Birds of a Feather…

My younger sister is both a birder and a librarian. That’s about it. Give her a bird and a book and she is SO happy.

She migrates every Spring and Fall to Cape May Point , NJ , to witness the great bird migrations there. The Point is a major stopover for about 1000 gigabytes of feathered travelers. Raptors galore. Shore birds, too.

There’s one beach bird that runs along the surf edge, dodging the dying waves and pecking the sand for who knows what. It’s called a Sanderling, and, like friends of a feather they flock together along the spit, frenetically pecking for prey.

Eventually they rest, lifting one skinny leg against their bellies…for warmth they say. However, given my extensive observations during many years as a beach bum, I have concluded that the real reason they stand on the one leg is because if they picked it up, they would fall down. Peterson and Audubon missed that one.

There’s an observation platform at the State Park by the lighthouse for sister and the usual gaggle of watchers. They are variously armed with an array of binoculars and spyglasses…instruments that resemble something any seasoned astronomer would be proud of. Some of the telescopes are mounted on tri- or monopods and backed by a digital camera with a flash unit apparently purloined from an airport runway. They take pictures of birds.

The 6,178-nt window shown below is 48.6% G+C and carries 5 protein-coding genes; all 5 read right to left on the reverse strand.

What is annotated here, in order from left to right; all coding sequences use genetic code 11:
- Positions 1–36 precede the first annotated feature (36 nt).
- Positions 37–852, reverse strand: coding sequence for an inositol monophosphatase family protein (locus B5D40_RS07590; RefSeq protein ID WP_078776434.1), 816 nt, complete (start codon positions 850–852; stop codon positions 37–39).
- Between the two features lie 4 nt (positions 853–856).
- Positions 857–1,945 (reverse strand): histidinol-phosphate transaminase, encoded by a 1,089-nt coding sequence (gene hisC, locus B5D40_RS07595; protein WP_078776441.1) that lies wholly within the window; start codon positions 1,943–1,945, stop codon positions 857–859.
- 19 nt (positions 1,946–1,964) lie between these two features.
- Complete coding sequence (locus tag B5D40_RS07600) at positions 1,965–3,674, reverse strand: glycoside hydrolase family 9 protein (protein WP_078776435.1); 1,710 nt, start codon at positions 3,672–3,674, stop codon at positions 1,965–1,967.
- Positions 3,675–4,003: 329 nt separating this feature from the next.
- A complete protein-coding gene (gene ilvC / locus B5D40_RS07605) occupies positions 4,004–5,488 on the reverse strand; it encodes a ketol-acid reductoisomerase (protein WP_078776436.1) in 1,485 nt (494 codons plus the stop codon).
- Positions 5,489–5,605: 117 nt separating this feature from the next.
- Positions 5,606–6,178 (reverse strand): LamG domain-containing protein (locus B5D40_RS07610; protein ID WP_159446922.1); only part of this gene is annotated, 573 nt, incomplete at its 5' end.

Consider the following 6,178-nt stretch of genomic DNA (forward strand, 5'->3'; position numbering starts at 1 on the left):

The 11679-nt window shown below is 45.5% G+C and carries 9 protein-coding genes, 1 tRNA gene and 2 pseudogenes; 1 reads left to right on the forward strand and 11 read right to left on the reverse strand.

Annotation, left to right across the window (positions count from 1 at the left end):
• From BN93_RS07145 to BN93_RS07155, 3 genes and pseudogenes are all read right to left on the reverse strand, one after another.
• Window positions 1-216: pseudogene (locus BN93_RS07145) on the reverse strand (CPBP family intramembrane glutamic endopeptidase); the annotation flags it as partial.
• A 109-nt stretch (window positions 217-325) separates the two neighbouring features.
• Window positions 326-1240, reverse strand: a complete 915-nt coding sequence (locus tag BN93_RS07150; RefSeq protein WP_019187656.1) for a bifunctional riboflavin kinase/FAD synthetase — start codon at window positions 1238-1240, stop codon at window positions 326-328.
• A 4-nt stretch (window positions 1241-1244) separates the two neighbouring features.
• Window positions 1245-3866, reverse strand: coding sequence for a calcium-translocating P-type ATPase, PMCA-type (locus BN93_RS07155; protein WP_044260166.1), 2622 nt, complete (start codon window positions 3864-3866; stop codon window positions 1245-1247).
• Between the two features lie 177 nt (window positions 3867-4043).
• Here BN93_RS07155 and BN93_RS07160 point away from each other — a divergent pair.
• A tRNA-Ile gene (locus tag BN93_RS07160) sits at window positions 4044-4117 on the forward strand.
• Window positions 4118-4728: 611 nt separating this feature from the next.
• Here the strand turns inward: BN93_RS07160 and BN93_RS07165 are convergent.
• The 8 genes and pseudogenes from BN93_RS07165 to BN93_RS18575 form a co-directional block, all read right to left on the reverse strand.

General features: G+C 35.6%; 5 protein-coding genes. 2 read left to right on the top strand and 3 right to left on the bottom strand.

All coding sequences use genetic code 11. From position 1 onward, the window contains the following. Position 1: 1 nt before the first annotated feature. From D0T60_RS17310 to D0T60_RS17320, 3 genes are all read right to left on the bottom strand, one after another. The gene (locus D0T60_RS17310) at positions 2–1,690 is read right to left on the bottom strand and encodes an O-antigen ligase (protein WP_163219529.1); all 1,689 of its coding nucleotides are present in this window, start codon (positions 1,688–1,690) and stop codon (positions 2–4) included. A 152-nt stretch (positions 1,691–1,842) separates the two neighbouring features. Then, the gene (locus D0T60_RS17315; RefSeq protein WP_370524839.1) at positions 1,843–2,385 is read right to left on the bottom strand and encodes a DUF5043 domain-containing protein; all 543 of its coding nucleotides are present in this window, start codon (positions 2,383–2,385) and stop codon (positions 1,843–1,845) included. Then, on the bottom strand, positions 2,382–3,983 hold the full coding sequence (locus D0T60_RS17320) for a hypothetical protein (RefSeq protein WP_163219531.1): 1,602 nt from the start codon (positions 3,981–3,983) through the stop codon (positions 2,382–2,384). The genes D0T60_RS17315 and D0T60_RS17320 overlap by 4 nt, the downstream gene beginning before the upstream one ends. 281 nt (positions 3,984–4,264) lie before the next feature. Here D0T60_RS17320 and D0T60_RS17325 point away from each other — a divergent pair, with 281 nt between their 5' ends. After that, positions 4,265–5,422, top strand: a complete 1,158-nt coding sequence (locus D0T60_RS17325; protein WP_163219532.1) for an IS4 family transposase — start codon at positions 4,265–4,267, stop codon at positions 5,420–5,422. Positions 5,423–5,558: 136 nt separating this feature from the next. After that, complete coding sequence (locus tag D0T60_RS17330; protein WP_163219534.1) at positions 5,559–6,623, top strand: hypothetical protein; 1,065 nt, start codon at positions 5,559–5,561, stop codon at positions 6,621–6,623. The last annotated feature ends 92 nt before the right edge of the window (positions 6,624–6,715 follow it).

My own house is inhabited by Swift Swallows which, I am told, host lice. They skim water from my pool, add dirt from my garden, and put same under my eves to build their adobes with over 1000 mud spits per nest. I am further told that their nest may not be removed as the birds are ‘protected’. Well they can stay anyway as they are likely in a family way and they dine on tiresome insects.

But as for ‘protected’ I wonder about that. Few animals have so benefited from human encroachment on their habitat. Check under any bridge. They have adapted to the shelters we have provided for them. (I think maybe mice, rats and coyotes have also so benefited.) According to “Desert USA” (online): “During our expansive 20th century, (swallows have extended their) breeding season range dramatically, both northward and southward, capitalizing on nesting sites offered by newly constructed bridges and buildings.” They are doing better than the Homing Pigeon and Osprey, thank you.

They harbor even more unique attributes. Besides being exceptionally cantankerous, known to flog the competition, they have the weird habit of moving their eggs to another nest and sometimes winding up with some other bird’s orphans in theirs, resulting in a clutch of mixed parentage. Wouldn’t that confuse an ornithological genealogist?

Two of my swallows fell to the patio while thoroughly engrossed in their act of procreation. They were apparently unfazed by the fall. Now that’s preoccupied.